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Extreme Weather & Texas’s Power Grid Vulnerability

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“Summer begins with a record-setting heat wave.”

“Scorching temperatures rise to 110 degrees.” 

“Texas breaks power demand record during June heat wave.”

These are just some of the latest weather headlines, with no relief in sight for Texas residents. May and June brought extreme heat and dry conditions. July is typically the second driest month of the year (after February) for the Lone Star State, and triple-digit temperatures are expected to continue.

As a result, the Texas power grid, which carries 90% of the power load for 26 million Texans, is feeling the strain. The Electric Reliability Council of Texas (ERCOT), the organization that manages the grid, has already issued conservation alerts this summer for residents to reduce usage. This includes calling for residents to set their AC to 78 degrees or higher and avoid using large appliances during peak hours (between 2 p.m.-8 p.m.). If needed, controlled, rotating outages for 45 minutes could be the next step.


Texas Power Grid Vulnerability

To prevent federal jurisdiction and regulation, and in an effort to drive down costs with market-driven prices, Texas decentralized its energy industry two decades ago. The state has a self-contained grid (aka, an energy island); meanwhile, two other grids power the rest of the continental U.S. One consequence: If demand on Texas’s grid exceeds its capabilities, they cannot borrow power from other states.

Residents and officials don’t want a replay of the catastrophic blackouts caused by Winter Storm Uri in February 2021, when demand exceeded the available power load in prolonged freezing conditions. Garnering international attention, the reliability of Texas’s privatized power grid came under intense scrutiny. After the system’s failure in 2021, experts continue to study and share their hypotheses on Texas’s power grid vulnerability.

A recently-released Cornell University-led study suggests that decentralized energy markets are “prone to underinvestment in resiliency against rare events,” meaning investors don’t want to put money into extreme weather protections that may not see a payoff for years, even decades, for “just-in-case” weather events.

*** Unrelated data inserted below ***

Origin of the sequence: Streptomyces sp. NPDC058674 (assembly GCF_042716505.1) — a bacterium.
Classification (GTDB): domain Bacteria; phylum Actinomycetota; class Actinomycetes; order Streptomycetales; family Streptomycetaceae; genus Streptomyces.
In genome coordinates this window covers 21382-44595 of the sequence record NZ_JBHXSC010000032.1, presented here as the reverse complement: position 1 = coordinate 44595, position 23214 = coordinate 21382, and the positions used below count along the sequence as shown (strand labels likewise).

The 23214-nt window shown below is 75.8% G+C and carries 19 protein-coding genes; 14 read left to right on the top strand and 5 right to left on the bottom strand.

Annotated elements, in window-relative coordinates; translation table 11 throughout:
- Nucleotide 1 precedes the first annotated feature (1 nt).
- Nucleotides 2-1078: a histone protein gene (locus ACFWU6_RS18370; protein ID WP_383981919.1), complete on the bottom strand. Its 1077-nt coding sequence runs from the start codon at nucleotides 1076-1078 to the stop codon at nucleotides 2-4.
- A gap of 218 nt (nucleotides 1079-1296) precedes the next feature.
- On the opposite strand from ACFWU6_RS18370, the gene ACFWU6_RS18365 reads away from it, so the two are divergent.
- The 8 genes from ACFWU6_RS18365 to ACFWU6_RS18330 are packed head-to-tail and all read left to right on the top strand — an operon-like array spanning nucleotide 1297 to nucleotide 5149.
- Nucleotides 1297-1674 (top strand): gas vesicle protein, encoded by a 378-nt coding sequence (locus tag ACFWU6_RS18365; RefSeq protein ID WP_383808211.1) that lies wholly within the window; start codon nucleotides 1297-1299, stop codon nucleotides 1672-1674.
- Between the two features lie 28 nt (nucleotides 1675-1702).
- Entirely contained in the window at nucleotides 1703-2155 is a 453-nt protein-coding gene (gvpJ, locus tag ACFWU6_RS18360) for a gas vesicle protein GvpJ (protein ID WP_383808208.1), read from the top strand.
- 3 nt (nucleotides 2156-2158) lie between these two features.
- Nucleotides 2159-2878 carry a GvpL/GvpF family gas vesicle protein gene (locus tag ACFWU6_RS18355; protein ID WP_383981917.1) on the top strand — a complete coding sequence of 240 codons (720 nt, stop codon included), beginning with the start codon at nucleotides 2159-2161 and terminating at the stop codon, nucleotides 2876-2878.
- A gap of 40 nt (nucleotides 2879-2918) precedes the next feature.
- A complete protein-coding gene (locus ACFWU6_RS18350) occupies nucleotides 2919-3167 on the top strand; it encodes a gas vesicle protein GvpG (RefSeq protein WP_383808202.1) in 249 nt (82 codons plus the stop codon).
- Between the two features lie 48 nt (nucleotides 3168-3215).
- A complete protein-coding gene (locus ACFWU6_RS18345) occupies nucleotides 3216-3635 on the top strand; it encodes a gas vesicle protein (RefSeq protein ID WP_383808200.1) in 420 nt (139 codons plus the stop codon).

Likewise, in extreme heat, available power is maxed out. During an unusually hot May this year, six power plants went offline, resulting in the loss of approximately 2,900 MW of electricity, or enough to power more than 580,000 homes. Since May, the Texas grid has endured 26 record-breaking levels of demand. No brownouts (partial outage) or blackouts occurred, however, in part due voluntary power conservation and a 15% increase in power generation over last year. In Texas, some “peaker plants” run when costs and demand are high, but they are market-driven and include some outdated coal plants that are expensive for upkeep. The state relies on less-power-heavy months for maintenance and upkeep.


In summary, critics point to these areas of weakness in the power grid:

  • Little or no incentives for investors to weatherize power plants for extreme conditions (insulation for cold weather and insulation removal/testing for heat).
  • Longer periods of extreme weather that tax the system and provide less “shoulder month” times in milder spring or fall weather for power plant maintenance. Some suggest climate change as the culprit.
  • Political will between the oil industry and investment in renewable energy.
  • The state’s aging power plants’ ability to keep up with demand.
  • Texas population and industry growth, adding more demand on the grid.
  • No interconnectedness to the country’s two other power grids.


Potential Solutions

Due to the climate, population, and industry demands, Texas is the top energy consumer in the U.S., but ranks less per capita for residential and industry usage. The Lone Star State is also energy-rich as the top natural gas and crude oil producer in the nation. While the supply mainly relies on traditional power sources, the state is also growing its renewable energy resources, including wind and solar. In fact, Texas is the nation’s top wind-energy generator.


Energy experts, politicians (including the legislature and an upcoming governor’s race), and scholars each have their own proposals for ensuring the reliability and security of the Texas power grid, including:

  • Strict weatherization and maintenance schedules for the state’s power plants.
  • More attractive long-term investment incentives and requirements, such as “mandatory contracting to require advanced energy purchases” (per the Cornell University study).
  • Updated infrastructure and further investments into renewable energy like wind and solar (and incentives to do so).
  • Connecting to the national grid.
  • Beyond voluntary energy conservation, incentivizing homeowners to reduce usage and better insulate their homes.

It’s undeniable that the stability of the Texas power grid is of interest to every resident and business, who are looking to decision-makers for solutions to keep the AC running. Residents can help by implementing these power-saving ideas in the summer and by ensuring their homes are well insulated. To save even more money, discover a prepaid electricity plan with Payless Power by entering your Texas zip code today.

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